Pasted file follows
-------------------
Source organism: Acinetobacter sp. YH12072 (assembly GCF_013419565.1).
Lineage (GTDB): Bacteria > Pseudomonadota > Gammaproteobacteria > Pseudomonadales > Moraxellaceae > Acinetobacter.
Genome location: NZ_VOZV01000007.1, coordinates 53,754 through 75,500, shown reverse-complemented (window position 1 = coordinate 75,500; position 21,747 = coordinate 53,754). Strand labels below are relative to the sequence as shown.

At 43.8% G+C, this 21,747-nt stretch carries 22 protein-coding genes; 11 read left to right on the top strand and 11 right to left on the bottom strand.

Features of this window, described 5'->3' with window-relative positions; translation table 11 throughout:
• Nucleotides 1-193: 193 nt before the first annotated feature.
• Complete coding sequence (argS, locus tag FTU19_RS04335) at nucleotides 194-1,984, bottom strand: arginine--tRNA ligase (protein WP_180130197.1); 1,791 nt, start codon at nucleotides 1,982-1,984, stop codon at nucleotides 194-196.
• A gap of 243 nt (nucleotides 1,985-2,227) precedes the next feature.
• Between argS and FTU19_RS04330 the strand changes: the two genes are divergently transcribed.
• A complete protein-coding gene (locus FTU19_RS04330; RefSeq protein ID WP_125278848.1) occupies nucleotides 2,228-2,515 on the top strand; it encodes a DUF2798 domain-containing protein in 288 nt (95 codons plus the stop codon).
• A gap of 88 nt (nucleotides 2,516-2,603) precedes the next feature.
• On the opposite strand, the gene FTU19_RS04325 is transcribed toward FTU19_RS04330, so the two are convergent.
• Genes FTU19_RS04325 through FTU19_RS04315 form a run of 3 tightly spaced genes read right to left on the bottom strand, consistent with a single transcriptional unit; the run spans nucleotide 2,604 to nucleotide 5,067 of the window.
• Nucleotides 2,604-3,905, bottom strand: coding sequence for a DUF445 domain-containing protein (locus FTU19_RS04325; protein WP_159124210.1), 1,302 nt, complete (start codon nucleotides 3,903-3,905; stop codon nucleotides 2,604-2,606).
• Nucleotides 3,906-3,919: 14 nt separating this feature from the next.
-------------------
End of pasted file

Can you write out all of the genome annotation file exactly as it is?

Source organism: Acinetobacter sp. YH12072 (assembly GCF_013419565.1).
Lineage (GTDB): Bacteria > Pseudomonadota > Gammaproteobacteria > Pseudomonadales > Moraxellaceae > Acinetobacter.
Genome location: NZ_VOZV01000007.1, coordinates 53,754 through 75,500, shown reverse-complemented (window position 1 = coordinate 75,500; position 21,747 = coordinate 53,754). Strand labels below are relative to the sequence as shown.

At 43.8% G+C, this 21,747-nt stretch carries 22 protein-coding genes; 11 read left to right on the top strand and 11 right to left on the bottom strand.

Features of this window, described 5'->3' with window-relative positions; translation table 11 throughout:
• Nucleotides 1-193: 193 nt before the first annotated feature.
• Complete coding sequence (argS, locus tag FTU19_RS04335) at nucleotides 194-1,984, bottom strand: arginine--tRNA ligase (protein WP_180130197.1); 1,791 nt, start codon at nucleotides 1,982-1,984, stop codon at nucleotides 194-196.
• A gap of 243 nt (nucleotides 1,985-2,227) precedes the next feature.
• Between argS and FTU19_RS04330 the strand changes: the two genes are divergently transcribed.
• A complete protein-coding gene (locus FTU19_RS04330; RefSeq protein ID WP_125278848.1) occupies nucleotides 2,228-2,515 on the top strand; it encodes a DUF2798 domain-containing protein in 288 nt (95 codons plus the stop codon).
• A gap of 88 nt (nucleotides 2,516-2,603) precedes the next feature.
• On the opposite strand, the gene FTU19_RS04325 is transcribed toward FTU19_RS04330, so the two are convergent.
• Genes FTU19_RS04325 through FTU19_RS04315 form a run of 3 tightly spaced genes read right to left on the bottom strand, consistent with a single transcriptional unit; the run spans nucleotide 2,604 to nucleotide 5,067 of the window.
• Nucleotides 2,604-3,905, bottom strand: coding sequence for a DUF445 domain-containing protein (locus FTU19_RS04325; protein WP_159124210.1), 1,302 nt, complete (start codon nucleotides 3,903-3,905; stop codon nucleotides 2,604-2,606).
• Nucleotides 3,906-3,919: 14 nt separating this feature from the next.